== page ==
Invasive alien species

various herbs
Invasive alien species, here Himalayan Balsam (Impatiens glandulifera) and Canada goldenrod (Solidago canadensis) <br>© BLE

An invasive alien species is a species that has been introduced to areas outside its natural area of occurrence, then has heavily spread with considerable adversely effects to the native biodiversity. Invasive species can be animals, plants or fungi, in general they are named neobiota.

With the increasing flows of international transport and goods, the risk of organisms being unintentionally transported across the borders of their natural areas of occurrence has increased significantly. Distribution means are for example freshly lumbered or processed wood, ballast water of shipping (for bacteria, algae and crustacean), air traffic with their hosts (exempli gratia malaria mosquito), ornamental plants (snails, worms) or imported foodstuff (bacteria, virus).

But not only the unintentional, also the intentional introduction of plants and animals increases. It is estimated, that almost half of the alien plant species in Germany have been introduced intentionally, most of them as ornamental plants, the others are agricultural or forest plants. However, only some of them become invasive. This also applies for animals with only a few species, that have become invasive like the raccoon, the bullfrog or the Chinese mitten crab.

Potential impacts from invasive alien species

The spread of invasive alien species can pose risks to the native biodiversity, the agricultural production, the cultural landscape and to human, animal and plant health (exempli gratia allergenic plants, pathogens).

The occurrence of alien pathogens can damage species to such an extent, that their existence becomes threatened. The loss of elm trees to elm disease across Europe is a prime example. The fungus, that causes the disease was introduced with imported timber and has decimated native elms to such an extent that the before widespread common elm has been listed as highly endangered on Germany's Red List of threatened species.

Another example and current problem is the spread of the Pacific oyster which is displacing native blue mussels in their habitats. This poses a threat to mussel cultivation and thus to one of the key sources of income in coastal fisheries.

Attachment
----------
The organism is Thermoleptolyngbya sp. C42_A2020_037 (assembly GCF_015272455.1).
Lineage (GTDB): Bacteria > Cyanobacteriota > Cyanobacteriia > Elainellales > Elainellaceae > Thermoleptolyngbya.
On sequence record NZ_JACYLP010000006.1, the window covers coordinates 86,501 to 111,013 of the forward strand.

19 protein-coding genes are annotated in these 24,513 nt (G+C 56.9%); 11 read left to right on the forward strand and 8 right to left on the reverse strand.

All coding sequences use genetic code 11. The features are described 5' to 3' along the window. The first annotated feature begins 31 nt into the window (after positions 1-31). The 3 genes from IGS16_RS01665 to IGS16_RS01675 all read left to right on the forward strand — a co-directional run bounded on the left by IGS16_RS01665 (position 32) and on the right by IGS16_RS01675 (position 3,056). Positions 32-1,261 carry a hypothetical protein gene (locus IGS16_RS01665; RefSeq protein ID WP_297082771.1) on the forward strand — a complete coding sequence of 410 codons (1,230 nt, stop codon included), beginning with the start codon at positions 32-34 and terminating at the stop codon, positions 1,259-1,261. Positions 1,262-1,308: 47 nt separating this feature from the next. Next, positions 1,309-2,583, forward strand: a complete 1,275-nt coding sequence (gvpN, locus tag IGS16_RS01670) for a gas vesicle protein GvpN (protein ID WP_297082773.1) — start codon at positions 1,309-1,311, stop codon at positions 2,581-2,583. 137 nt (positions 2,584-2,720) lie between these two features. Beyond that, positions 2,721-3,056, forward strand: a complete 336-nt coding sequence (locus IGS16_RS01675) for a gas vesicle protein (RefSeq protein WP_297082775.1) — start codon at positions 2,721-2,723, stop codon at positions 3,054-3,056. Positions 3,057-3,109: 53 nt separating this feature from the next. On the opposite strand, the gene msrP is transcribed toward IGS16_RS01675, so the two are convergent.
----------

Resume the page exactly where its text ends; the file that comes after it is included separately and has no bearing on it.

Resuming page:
Measures to prevent introduction and spread of invasive alien species

Politic and science are strongly engaged in the issue of invasive alien species and neobiota respectively. With the ratification of the Convention on Biodiversity (CBD) Germany committed itself to counteract the described problems. Given the international character of the issue, close international collaboration is substantial. The 6th conference of the Parties (COP 6) of the CBD adopted the Guiding Principles for the prevention, introduction and mitigation of impacts of alien species. The International Plant Protection Convention (IPCC) aims at the prevention of the introduction and spread of pests of plants.

The European and Mediterranean Plant Protection Organization (EPPO) lists invasive plant species on its "Alert list" to achieve early warning of member states. Close collaboration exists with the Berne Convention on the Conservation of European Wildlife and Natural Habitats. The European Council Directive on the Conservation of natural habitats and of wild fauna and flora (Habitats Directive) obliges its Member States to regulate the intended settlement of non-native species in such a manner that the native biodiversity is not affected.

On the national level the Federal Nature Conservation Act regulates the practice with invasive alien species to prevent the native biodiversity. The internet platform "Neoflora" provides extensive information on alien plant species in Germany. "Neoflora" is operated by the German Federal Agency for Nature Conservation (BfN) in close cooperation with the Institute of Ecology of the Technical University Berlin and the European Group on Biological Invasions (NEOBIOTA).

The Institute for National and International Plant Health of the Julius-Kuehn-Institute contributes actively to the work of IPPC, EPPO and the EU.